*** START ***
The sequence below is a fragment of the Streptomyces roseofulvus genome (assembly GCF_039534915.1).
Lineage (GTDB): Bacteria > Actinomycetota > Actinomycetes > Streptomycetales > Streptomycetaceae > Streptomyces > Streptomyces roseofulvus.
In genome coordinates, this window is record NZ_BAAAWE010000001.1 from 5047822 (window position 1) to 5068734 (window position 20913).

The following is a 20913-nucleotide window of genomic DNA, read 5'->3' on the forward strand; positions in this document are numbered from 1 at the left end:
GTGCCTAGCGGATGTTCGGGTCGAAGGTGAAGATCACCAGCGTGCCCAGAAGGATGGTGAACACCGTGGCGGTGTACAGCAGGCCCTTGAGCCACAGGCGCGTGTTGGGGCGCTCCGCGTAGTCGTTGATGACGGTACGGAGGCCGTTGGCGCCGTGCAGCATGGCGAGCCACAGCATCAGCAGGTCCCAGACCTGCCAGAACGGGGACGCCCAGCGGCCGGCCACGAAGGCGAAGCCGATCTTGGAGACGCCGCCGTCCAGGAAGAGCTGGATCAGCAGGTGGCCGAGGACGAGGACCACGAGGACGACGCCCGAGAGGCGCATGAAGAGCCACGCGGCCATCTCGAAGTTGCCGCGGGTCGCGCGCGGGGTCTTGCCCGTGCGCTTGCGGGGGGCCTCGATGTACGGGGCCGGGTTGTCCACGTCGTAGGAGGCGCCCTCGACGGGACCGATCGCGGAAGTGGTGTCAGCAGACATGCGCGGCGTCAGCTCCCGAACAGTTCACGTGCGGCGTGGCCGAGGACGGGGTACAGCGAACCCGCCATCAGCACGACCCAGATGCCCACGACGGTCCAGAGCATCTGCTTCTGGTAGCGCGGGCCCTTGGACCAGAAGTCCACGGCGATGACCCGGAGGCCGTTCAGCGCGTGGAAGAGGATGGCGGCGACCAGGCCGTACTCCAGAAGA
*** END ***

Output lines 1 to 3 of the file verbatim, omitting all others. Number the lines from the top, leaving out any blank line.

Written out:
The sequence below is a fragment of the Streptomyces roseofulvus genome (assembly GCF_039534915.1).
Lineage (GTDB): Bacteria > Actinomycetota > Actinomycetes > Streptomycetales > Streptomycetaceae > Streptomyces > Streptomyces roseofulvus.
In genome coordinates, this window is record NZ_BAAAWE010000001.1 from 5047822 (window position 1) to 5068734 (window position 20913).